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Title: Temporal Onset of Hypoxia and Oxidative Stress After Pulmonary Irradiation

Abstract

Purpose: To investigate the temporal onset of hypoxia following irradiation, and to show how it relates to pulmonary vascular damage, macrophage accumulation, and the production of reactive oxygen species and cytokines. Our previous studies showed that tissue hypoxia in the lung after irradiation contributed to radiation-induced injury. Methods and Materials: Female Fisher 344 rats were irradiated to the right hemithorax with a single dose of 28 Gy. Serial studies were performed up to 20 weeks following irradiation. Radionuclide lung-perfusion studies were performed to detect changes in pulmonary vasculature. Immunohistochemical studies were conducted to study macrophages, tissue hypoxia (carbonic anhydrase-9 marker), oxidative stress (8-hydroxy-2'-deoxyguanosine), and the expression of profibrogenic (transforming growth factor-{beta} [TGF-{beta}]) and proangiogenic (vascular endothelial growth factor [VEGF]) cytokines. Results: Significant changes in lung perfusion along with tissue hypoxia were observed 3 days after irradiation. Significant oxidative stress was detected 1 week after radiation, whereas macrophages started to accumulate at 4 weeks. A significant increase in TGF-{beta} expression was seen within 1 day after radiation, and for VEGF at 2 weeks after radiation. Levels of hypoxia, oxidative stress, and both cytokines continued to rise with time after irradiation. The steepest increase correlated with vast macrophage accumulation. Conclusions: Early changesmore » in lung perfusion, among other factors initiate, the development of hypoxia and chronic oxidative stress after irradiation. Tissue hypoxia is associated with a significant increase in the activation of macrophages and their continuous production of reactive oxygen species, stimulating the production of fibrogenic and angiogenic cytokines, and maintaining the development of chronic radiation-induced lung injury.« less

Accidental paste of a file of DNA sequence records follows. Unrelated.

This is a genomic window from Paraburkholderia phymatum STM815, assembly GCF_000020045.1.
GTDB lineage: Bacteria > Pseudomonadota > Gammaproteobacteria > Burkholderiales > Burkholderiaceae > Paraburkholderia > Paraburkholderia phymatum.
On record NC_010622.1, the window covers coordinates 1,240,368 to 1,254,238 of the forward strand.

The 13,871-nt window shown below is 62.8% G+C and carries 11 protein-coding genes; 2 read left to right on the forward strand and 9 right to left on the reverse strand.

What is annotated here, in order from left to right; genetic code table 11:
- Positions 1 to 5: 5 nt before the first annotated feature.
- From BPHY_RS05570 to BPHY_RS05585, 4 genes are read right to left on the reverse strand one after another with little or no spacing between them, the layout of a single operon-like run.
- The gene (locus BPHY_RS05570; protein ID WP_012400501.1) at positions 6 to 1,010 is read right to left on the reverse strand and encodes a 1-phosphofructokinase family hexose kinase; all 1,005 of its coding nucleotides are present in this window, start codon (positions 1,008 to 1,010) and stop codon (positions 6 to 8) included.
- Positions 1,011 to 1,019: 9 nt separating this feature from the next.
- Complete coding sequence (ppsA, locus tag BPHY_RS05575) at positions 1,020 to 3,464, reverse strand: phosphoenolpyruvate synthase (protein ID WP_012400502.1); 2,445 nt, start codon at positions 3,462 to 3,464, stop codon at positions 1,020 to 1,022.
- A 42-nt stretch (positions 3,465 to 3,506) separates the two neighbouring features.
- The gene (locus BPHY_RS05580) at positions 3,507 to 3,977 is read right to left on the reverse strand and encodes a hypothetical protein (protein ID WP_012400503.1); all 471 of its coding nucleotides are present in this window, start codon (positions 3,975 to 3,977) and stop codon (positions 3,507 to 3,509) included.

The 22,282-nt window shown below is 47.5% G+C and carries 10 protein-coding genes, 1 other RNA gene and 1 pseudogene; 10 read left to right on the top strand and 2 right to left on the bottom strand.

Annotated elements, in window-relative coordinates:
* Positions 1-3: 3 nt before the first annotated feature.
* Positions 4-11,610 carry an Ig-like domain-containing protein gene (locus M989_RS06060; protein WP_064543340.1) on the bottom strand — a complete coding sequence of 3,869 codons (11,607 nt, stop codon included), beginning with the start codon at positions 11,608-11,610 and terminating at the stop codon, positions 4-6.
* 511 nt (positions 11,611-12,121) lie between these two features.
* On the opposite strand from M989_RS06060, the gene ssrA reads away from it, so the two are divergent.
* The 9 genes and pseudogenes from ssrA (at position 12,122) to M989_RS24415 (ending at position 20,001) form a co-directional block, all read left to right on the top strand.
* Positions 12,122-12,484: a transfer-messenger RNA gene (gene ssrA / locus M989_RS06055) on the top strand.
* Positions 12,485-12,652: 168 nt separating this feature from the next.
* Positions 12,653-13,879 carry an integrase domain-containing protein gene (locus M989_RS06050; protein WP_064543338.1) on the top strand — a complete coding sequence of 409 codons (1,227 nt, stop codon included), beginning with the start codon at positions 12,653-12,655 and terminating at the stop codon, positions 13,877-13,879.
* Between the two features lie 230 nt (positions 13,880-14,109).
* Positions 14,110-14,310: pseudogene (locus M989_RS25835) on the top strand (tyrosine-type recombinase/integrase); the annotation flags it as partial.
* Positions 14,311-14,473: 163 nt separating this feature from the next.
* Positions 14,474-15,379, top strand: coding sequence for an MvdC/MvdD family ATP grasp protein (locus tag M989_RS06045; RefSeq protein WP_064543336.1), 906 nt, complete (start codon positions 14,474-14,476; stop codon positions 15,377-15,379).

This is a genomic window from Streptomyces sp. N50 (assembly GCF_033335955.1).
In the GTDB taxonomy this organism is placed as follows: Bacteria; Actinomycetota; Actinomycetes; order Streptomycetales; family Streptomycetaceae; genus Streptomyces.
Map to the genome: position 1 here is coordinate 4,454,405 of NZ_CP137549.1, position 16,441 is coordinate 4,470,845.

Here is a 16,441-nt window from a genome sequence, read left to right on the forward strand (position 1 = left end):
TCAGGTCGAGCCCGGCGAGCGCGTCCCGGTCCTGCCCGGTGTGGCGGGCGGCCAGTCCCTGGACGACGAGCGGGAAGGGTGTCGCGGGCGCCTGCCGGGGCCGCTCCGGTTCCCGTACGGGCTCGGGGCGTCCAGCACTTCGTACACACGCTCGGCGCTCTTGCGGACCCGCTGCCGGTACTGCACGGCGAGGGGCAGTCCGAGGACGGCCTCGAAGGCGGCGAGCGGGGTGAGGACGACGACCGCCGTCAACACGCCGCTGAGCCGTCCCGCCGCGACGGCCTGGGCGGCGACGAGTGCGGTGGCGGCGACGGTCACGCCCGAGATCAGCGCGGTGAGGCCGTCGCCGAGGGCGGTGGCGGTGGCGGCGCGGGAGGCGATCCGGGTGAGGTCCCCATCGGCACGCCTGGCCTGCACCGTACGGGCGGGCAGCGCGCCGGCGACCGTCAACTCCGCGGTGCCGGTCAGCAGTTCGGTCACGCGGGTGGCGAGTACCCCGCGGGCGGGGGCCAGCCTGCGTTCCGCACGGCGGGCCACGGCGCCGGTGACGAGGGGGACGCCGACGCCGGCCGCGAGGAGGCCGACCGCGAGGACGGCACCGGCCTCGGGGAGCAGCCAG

Authors:
 [1];  [2];  [1];  [1];  [1];  [1];  [1];  [1];  [3];  [4]
  1. Department of Radiation Oncology, Duke University Medical Center, Durham, NC (United States)
  2. (Germany)
  3. Department of Pulmonary Medicine, Duke University Medical Center, Durham, NC (United States)
  4. Department of Radiation Oncology, Duke University Medical Center, Durham, NC (United States). E-mail: vujas@radonc.duke.edu
Publication Date:
OSTI Identifier:
20951633
Resource Type:
Journal Article
Resource Relation:
Journal Name: International Journal of Radiation Oncology, Biology and Physics; Journal Volume: 68; Journal Issue: 1; Other Information: DOI: 10.1016/j.ijrobp.2006.12.056; PII: S0360-3016(07)00085-5; Copyright (c) 2007 Elsevier Science B.V., Amsterdam, Netherlands, All rights reserved; Country of input: International Atomic Energy Agency (IAEA)
Country of Publication:
United States
Language:
English
Subject:
63 RADIATION, THERMAL, AND OTHER ENVIRONMENTAL POLLUTANT EFFECTS ON LIVING ORGANISMS AND BIOLOGICAL MATERIALS; ANOXIA; BIOLOGICAL STRESS; CARBONIC ANHYDRASE; FIBROSIS; INJURIES; IRRADIATION; LUNGS; LYMPHOKINES; MACROPHAGES; OXIDATION; OXYGEN; PNEUMONITIS; RADIATION DOSES; RADIOTHERAPY; RATS

Citation Formats

Fleckenstein, Katharina, Department of Radiation Oncology, Mannheim Medical Center, University of Heidelberg, Mannheim, Zgonjanin, Larisa, Chen Liguang, Rabbani, Zahid, Jackson, Isabel L., Thrasher, Bradley, Kirkpatrick, John, Foster, W. Michael, and Vujaskovic, Zeljko. Temporal Onset of Hypoxia and Oxidative Stress After Pulmonary Irradiation. United States: N. p., 2007. Web. doi:10.1016/j.ijrobp.2006.12.056.